Years of strongman rule, sanctioned by an emergency law and enforced by the state security apparatus, created an atmosphere of repression that has haunted Syrians for decades. Indeed, the economic, social and political reforms that were openly debated in salons and forums during the so-called "Damascus Spring" after Hafiz al Assad's death 10 years ago have yet to blossom. Instead, corruption continues to flourish, thousands of political prisoners remain behind bars, and Syria is no closer to satisfying the demands of its people.
But while quashing dissent remains the first option of an increasingly anxious regime, the fear barrier has been broken. Long-held Kurdish grievances and protests led by young people, inspired by Egypt and Tunisia, sparked a renewed round of demonstrations this month. Pro-democracy graffiti, chants against the Baath party and marches across the country have marked a new era of confrontation between Syria's population and the Assad leadership.
And yet, rather than promise to speed up the reforms he has long trumpeted, President Bashar al Assad has fallen back on the same repressive tactics that kept his father in power. Arguing that "we will have to wait for the next generation to bring reform", Mr Assad seems to think that change can come slowly.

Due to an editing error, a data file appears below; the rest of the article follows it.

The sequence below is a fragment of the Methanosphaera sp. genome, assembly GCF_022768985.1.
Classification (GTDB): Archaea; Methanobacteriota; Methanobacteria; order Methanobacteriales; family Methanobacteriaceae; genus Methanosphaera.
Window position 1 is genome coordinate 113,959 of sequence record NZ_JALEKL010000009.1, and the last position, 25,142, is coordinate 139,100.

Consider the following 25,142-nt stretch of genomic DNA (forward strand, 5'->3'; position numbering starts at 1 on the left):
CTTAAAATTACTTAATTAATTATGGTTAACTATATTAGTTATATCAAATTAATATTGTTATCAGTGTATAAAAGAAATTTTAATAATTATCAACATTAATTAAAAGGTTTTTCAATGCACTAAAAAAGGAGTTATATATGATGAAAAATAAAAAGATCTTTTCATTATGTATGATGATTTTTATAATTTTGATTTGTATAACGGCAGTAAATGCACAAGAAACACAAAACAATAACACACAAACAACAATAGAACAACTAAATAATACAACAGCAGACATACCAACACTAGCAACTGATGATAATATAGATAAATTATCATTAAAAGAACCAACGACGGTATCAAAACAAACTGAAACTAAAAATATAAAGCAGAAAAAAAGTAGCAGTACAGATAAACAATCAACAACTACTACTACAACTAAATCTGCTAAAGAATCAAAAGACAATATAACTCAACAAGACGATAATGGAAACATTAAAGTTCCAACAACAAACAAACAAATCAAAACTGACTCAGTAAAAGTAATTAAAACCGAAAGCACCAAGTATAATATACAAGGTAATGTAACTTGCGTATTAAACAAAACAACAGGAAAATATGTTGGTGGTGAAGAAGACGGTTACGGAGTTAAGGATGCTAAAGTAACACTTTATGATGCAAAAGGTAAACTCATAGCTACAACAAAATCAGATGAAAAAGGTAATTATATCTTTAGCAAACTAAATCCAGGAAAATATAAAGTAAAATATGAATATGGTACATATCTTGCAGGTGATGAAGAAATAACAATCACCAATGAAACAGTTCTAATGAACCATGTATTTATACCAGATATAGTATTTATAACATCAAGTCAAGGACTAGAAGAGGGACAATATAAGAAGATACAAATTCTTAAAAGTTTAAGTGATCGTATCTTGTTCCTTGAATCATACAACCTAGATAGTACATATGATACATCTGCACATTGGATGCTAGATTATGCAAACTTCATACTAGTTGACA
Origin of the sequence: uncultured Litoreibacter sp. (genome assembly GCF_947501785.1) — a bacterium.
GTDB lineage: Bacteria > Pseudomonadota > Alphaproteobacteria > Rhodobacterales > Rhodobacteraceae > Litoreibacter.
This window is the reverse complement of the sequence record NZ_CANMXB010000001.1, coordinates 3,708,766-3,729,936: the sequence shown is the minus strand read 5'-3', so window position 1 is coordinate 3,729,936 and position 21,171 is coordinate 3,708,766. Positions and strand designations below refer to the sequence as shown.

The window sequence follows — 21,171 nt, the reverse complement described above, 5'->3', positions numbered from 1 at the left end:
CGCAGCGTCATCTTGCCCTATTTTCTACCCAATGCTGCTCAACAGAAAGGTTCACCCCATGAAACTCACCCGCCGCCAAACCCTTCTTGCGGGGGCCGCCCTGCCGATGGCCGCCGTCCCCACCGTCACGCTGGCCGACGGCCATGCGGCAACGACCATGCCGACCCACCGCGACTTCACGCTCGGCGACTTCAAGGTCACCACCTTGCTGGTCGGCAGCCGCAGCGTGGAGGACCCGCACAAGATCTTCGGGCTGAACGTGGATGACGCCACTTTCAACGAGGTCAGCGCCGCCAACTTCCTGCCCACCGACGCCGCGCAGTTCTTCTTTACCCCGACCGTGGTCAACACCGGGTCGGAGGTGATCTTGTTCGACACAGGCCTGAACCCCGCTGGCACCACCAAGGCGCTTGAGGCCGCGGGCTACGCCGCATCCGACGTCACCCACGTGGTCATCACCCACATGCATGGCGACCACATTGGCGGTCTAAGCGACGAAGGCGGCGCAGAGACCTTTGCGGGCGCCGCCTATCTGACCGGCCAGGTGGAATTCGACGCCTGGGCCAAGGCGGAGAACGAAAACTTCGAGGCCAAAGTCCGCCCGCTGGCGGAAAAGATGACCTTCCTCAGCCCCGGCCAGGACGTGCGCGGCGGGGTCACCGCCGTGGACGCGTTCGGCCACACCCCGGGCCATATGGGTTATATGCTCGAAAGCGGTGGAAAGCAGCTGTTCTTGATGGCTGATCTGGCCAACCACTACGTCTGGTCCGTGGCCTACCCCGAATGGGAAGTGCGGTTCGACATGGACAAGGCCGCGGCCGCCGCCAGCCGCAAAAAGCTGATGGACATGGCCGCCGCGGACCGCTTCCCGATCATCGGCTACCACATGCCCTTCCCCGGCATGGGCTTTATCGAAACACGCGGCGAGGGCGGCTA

Some Syrians agree, worrying the country risks fatal instability. "We do not want another Iraq" was a sentiment echoed in the streets of Damascus on Friday. It's the same bogeyman the regime has paraded during times of upheaval, and for a good reason - it still holds sway amon some.
Increasingly, however, it seems that Mr Assad and the ruling Baath party have little choice but to change, and fast. Isolated by sanctions and closed off to much of the world, Syria's population is acutely aware of what has passed them by. Inspired by ongoing protests in the region, the thread of discontent continues to tighten its grip on the country.
Indeed, lying amid the torched remains of a Baath party office in Deraa is the party's slogan: "God, Syria, Bashar - that's it." As protesters marched through Damascus last week, they claimed the phrase as their own, sending a clear message to the regime: "God, Syria, freedom - that's it."